I just did my very first spherical panorama today with PTGui then put it into a program called KRPano and I'm really happy with the results. I can see myself doing more of this type of thing but I wonder if I should get a fish eye as several You Tube tutorials show people using them.
In the tutorials I see people getting a full 360 degree panorama in 4 shots a full spherical takes 7. I just did my pano today with a 16-35mm lens but I needed 8 shots to get 360 degrees and to make a big overlap I shot three rows plus the Zenith and Nadir shots making a total of 26.
I have a full frame sensor, so if I bought say the Canon 8-15mm zoom I would have to set it at 15mm.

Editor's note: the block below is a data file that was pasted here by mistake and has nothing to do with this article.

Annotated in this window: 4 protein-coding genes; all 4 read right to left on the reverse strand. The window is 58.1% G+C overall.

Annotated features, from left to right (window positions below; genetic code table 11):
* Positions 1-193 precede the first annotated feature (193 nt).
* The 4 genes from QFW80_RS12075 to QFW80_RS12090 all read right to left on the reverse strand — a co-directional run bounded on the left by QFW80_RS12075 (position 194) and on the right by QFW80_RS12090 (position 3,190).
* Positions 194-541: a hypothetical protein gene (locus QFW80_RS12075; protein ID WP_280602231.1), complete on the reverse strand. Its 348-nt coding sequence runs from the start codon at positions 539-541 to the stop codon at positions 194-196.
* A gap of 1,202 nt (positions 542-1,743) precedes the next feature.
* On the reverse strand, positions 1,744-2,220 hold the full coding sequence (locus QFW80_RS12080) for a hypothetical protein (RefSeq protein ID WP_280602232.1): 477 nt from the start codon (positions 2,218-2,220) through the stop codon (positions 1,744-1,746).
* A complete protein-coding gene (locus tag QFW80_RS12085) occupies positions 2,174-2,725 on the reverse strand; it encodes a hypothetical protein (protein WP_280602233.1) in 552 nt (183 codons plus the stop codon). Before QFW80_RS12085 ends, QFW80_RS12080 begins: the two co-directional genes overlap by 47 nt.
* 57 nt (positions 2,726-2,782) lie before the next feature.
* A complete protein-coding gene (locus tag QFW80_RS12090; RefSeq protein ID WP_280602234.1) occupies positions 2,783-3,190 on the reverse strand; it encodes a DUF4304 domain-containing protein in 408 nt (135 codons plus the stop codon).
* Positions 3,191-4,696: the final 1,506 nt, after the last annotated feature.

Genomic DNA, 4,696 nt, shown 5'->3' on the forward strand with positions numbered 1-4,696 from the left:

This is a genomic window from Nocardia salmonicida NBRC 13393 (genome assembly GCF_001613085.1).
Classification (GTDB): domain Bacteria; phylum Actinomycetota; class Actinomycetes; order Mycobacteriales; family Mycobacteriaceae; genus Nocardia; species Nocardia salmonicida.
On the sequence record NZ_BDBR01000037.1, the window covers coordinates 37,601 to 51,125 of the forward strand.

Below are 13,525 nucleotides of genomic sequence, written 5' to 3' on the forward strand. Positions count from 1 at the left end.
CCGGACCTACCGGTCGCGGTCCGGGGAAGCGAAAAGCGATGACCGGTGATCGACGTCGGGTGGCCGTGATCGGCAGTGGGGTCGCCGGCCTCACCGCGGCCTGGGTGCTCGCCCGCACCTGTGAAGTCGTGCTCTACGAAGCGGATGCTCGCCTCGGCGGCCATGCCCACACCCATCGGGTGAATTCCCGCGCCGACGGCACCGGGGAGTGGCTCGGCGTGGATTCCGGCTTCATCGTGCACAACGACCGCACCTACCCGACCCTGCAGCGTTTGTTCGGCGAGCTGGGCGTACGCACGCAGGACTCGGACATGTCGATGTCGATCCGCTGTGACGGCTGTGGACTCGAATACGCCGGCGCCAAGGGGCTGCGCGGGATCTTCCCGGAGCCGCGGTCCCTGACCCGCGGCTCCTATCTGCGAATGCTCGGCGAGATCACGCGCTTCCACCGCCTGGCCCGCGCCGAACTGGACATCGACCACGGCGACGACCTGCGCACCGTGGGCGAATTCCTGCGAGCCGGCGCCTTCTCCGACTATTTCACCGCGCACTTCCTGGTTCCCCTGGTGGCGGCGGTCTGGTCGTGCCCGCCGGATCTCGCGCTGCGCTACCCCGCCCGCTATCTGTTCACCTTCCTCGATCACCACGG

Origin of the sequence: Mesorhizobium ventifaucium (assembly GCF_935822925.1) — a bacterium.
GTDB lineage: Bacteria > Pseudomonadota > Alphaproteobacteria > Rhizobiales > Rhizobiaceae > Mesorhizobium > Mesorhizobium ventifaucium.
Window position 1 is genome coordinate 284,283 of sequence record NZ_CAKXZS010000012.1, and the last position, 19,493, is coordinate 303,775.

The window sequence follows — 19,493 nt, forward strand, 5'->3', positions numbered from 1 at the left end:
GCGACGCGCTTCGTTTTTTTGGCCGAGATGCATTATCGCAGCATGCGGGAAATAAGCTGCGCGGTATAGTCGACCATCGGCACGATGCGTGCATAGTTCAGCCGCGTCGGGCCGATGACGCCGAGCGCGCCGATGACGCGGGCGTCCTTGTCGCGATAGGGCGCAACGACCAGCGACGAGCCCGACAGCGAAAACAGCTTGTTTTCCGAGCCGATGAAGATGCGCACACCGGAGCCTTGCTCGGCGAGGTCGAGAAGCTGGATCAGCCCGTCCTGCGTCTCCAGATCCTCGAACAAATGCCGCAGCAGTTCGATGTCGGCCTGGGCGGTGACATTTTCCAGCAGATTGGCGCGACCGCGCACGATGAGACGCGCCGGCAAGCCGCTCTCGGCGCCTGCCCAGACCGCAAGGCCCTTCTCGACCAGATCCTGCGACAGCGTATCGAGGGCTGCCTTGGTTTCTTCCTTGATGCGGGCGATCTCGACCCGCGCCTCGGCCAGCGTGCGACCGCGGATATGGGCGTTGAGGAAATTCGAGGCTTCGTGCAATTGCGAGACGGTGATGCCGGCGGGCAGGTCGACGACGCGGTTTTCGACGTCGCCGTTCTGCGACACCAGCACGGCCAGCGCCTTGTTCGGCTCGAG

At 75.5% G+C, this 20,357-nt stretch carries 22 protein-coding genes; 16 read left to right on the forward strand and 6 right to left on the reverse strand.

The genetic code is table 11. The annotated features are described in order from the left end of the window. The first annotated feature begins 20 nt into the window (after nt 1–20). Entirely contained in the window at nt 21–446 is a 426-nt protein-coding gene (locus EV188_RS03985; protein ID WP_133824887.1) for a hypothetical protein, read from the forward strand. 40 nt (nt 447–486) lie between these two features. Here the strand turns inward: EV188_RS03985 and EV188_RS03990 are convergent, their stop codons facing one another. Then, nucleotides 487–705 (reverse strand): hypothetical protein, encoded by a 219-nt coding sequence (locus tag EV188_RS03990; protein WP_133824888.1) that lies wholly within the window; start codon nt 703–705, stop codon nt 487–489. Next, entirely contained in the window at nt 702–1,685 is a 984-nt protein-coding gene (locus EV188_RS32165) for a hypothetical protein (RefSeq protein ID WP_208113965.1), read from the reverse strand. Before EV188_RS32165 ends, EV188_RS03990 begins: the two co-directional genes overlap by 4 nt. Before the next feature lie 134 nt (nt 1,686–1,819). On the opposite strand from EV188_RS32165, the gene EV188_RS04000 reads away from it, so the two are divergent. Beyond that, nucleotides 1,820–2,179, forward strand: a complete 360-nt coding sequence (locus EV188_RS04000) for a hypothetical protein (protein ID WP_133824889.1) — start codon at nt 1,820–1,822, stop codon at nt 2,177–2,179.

I have to wonder how can this extra 1mm make so much difference ?
It's not just the focal length, but more due to the different projection (rectilinear versus fisheye) that does the trick.
The EF 8-15mm lens is super, but the 15mm is no slouch either. If money is not an issue, I'd get the 8-15 in a heartbeat, it's very sharp all the way up to the edges. It's coating is quite good which is important because it's hard to keep lightsources/the sun out of the image. The only drawback is that manual focusing (for hyperfocal DOF) is tricky because of the short focusring throw angle.
When you need to minimize the number of shots, e.g. for speed of shooting a 360 VR panorama in an awkward spot or with lots of movement, it can be done with a 15mm fisheye in 5 shots (+ one for the nadir if the ground detail cannot be reconstructed). You'd shoot 4 shots aiming down 20 degrees below horizontal, and one straight up for the zenith. So in a maximum of 5-6 shots you can move to the next spot.
When shooting in contrasty lighting conditions is is not too much of a burden to add exposure brackets.